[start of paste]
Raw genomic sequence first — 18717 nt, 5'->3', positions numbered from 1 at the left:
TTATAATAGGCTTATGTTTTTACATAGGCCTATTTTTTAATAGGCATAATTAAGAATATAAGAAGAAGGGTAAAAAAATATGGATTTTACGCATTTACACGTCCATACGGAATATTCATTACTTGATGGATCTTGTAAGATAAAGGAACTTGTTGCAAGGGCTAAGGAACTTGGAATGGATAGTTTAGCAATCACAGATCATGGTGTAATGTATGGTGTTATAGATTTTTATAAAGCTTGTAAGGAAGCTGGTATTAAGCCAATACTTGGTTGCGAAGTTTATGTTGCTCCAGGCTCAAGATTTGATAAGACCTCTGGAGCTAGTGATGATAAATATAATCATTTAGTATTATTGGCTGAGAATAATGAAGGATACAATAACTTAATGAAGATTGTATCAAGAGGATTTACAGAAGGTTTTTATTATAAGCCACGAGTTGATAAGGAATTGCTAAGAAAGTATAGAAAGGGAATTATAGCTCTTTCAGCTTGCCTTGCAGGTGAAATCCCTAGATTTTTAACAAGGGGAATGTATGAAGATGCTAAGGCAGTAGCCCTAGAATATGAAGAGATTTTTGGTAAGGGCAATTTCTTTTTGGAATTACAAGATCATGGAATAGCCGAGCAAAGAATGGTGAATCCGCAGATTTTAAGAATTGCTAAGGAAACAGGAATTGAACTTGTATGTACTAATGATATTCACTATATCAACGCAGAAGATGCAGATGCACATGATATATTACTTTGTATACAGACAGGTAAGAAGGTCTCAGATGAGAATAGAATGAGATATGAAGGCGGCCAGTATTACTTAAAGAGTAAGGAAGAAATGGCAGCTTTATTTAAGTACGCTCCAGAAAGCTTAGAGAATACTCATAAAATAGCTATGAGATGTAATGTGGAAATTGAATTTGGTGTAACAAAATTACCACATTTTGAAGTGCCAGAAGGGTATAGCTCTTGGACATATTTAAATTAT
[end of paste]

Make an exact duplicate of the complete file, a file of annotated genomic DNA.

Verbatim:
Raw genomic sequence first — 18717 nt, 5'->3', positions numbered from 1 at the left:
TTATAATAGGCTTATGTTTTTACATAGGCCTATTTTTTAATAGGCATAATTAAGAATATAAGAAGAAGGGTAAAAAAATATGGATTTTACGCATTTACACGTCCATACGGAATATTCATTACTTGATGGATCTTGTAAGATAAAGGAACTTGTTGCAAGGGCTAAGGAACTTGGAATGGATAGTTTAGCAATCACAGATCATGGTGTAATGTATGGTGTTATAGATTTTTATAAAGCTTGTAAGGAAGCTGGTATTAAGCCAATACTTGGTTGCGAAGTTTATGTTGCTCCAGGCTCAAGATTTGATAAGACCTCTGGAGCTAGTGATGATAAATATAATCATTTAGTATTATTGGCTGAGAATAATGAAGGATACAATAACTTAATGAAGATTGTATCAAGAGGATTTACAGAAGGTTTTTATTATAAGCCACGAGTTGATAAGGAATTGCTAAGAAAGTATAGAAAGGGAATTATAGCTCTTTCAGCTTGCCTTGCAGGTGAAATCCCTAGATTTTTAACAAGGGGAATGTATGAAGATGCTAAGGCAGTAGCCCTAGAATATGAAGAGATTTTTGGTAAGGGCAATTTCTTTTTGGAATTACAAGATCATGGAATAGCCGAGCAAAGAATGGTGAATCCGCAGATTTTAAGAATTGCTAAGGAAACAGGAATTGAACTTGTATGTACTAATGATATTCACTATATCAACGCAGAAGATGCAGATGCACATGATATATTACTTTGTATACAGACAGGTAAGAAGGTCTCAGATGAGAATAGAATGAGATATGAAGGCGGCCAGTATTACTTAAAGAGTAAGGAAGAAATGGCAGCTTTATTTAAGTACGCTCCAGAAAGCTTAGAGAATACTCATAAAATAGCTATGAGATGTAATGTGGAAATTGAATTTGGTGTAACAAAATTACCACATTTTGAAGTGCCAGAAGGGTATAGCTCTTGGACATATTTAAATTAT